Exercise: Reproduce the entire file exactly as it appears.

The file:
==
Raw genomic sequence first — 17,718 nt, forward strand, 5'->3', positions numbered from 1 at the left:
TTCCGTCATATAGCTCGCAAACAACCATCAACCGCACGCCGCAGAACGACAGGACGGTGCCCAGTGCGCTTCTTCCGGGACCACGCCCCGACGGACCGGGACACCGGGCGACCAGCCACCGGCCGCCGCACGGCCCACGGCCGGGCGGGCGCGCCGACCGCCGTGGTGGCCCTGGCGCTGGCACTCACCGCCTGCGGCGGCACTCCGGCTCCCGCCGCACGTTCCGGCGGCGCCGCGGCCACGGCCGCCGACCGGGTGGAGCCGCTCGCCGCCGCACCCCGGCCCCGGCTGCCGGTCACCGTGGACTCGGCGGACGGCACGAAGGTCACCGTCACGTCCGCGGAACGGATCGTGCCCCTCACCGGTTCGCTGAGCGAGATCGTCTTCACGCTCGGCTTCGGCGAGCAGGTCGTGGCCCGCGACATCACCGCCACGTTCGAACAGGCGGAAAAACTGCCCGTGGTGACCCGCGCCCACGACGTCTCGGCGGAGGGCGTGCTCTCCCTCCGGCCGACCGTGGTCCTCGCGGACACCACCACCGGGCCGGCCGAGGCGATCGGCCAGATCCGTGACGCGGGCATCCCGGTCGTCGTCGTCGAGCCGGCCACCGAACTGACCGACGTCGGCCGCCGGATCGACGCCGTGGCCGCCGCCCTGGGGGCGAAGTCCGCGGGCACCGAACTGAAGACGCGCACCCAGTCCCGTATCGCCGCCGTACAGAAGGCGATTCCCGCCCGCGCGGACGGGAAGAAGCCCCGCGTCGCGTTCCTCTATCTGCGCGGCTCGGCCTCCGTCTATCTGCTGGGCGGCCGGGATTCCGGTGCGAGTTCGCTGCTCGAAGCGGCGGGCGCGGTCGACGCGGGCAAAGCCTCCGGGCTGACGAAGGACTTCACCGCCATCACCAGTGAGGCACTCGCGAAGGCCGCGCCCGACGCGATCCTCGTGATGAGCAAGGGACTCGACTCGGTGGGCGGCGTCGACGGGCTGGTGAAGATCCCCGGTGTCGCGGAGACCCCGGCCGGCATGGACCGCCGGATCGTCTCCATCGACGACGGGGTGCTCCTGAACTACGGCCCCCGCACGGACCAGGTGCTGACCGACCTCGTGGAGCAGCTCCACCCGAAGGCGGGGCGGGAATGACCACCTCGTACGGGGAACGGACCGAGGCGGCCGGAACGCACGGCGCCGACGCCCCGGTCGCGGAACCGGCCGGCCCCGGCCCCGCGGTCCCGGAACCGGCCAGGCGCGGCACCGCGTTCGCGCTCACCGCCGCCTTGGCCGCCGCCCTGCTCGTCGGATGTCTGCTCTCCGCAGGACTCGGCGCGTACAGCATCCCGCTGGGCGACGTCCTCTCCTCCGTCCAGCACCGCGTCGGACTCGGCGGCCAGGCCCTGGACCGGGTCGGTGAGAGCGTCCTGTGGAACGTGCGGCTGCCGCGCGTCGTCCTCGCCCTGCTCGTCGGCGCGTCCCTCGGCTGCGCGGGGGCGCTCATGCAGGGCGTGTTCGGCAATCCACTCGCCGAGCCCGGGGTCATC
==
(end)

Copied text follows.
Raw genomic sequence first — 17,718 nt, forward strand, 5'->3', positions numbered from 1 at the left:
TTCCGTCATATAGCTCGCAAACAACCATCAACCGCACGCCGCAGAACGACAGGACGGTGCCCAGTGCGCTTCTTCCGGGACCACGCCCCGACGGACCGGGACACCGGGCGACCAGCCACCGGCCGCCGCACGGCCCACGGCCGGGCGGGCGCGCCGACCGCCGTGGTGGCCCTGGCGCTGGCACTCACCGCCTGCGGCGGCACTCCGGCTCCCGCCGCACGTTCCGGCGGCGCCGCGGCCACGGCCGCCGACCGGGTGGAGCCGCTCGCCGCCGCACCCCGGCCCCGGCTGCCGGTCACCGTGGACTCGGCGGACGGCACGAAGGTCACCGTCACGTCCGCGGAACGGATCGTGCCCCTCACCGGTTCGCTGAGCGAGATCGTCTTCACGCTCGGCTTCGGCGAGCAGGTCGTGGCCCGCGACATCACCGCCACGTTCGAACAGGCGGAAAAACTGCCCGTGGTGACCCGCGCCCACGACGTCTCGGCGGAGGGCGTGCTCTCCCTCCGGCCGACCGTGGTCCTCGCGGACACCACCACCGGGCCGGCCGAGGCGATCGGCCAGATCCGTGACGCGGGCATCCCGGTCGTCGTCGTCGAGCCGGCCACCGAACTGACCGACGTCGGCCGCCGGATCGACGCCGTGGCCGCCGCCCTGGGGGCGAAGTCCGCGGGCACCGAACTGAAGACGCGCACCCAGTCCCGTATCGCCGCCGTACAGAAGGCGATTCCCGCCCGCGCGGACGGGAAGAAGCCCCGCGTCGCGTTCCTCTATCTGCGCGGCTCGGCCTCCGTCTATCTGCTGGGCGGCCGGGATTCCGGTGCGAGTTCGCTGCTCGAAGCGGCGGGCGCGGTCGACGCGGGCAAAGCCTCCGGGCTGACGAAGGACTTCACCGCCATCACCAGTGAGGCACTCGCGAAGGCCGCGCCCGACGCGATCCTCGTGATGAGCAAGGGACTCGACTCGGTGGGCGGCGTCGACGGGCTGGTGAAGATCCCCGGTGTCGCGGAGACCCCGGCCGGCATGGACCGCCGGATCGTCTCCATCGACGACGGGGTGCTCCTGAACTACGGCCCCCGCACGGACCAGGTGCTGACCGACCTCGTGGAGCAGCTCCACCCGAAGGCGGGGCGGGAATGACCACCTCGTACGGGGAACGGACCGAGGCGGCCGGAACGCACGGCGCCGACGCCCCGGTCGCGGAACCGGCCGGCCCCGGCCCCGCGGTCCCGGAACCGGCCAGGCGCGGCACCGCGTTCGCGCTCACCGCCGCCTTGGCCGCCGCCCTGCTCGTCGGATGTCTGCTCTCCGCAGGACTCGGCGCGTACAGCATCCCGCTGGGCGACGTCCTCTCCTCCGTCCAGCACCGCGTCGGACTCGGCGGCCAGGCCCTGGACCGGGTCGGTGAGAGCGTCCTGTGGAACGTGCGGCTGCCGCGCGTCGTCCTCGCCCTGCTCGTCGGCGCGTCCCTCGGCTGCGCGGGGGCGCTCATGCAGGGCGTGTTCGGCAATCCACTCGCCGAGCCCGGGGTCATC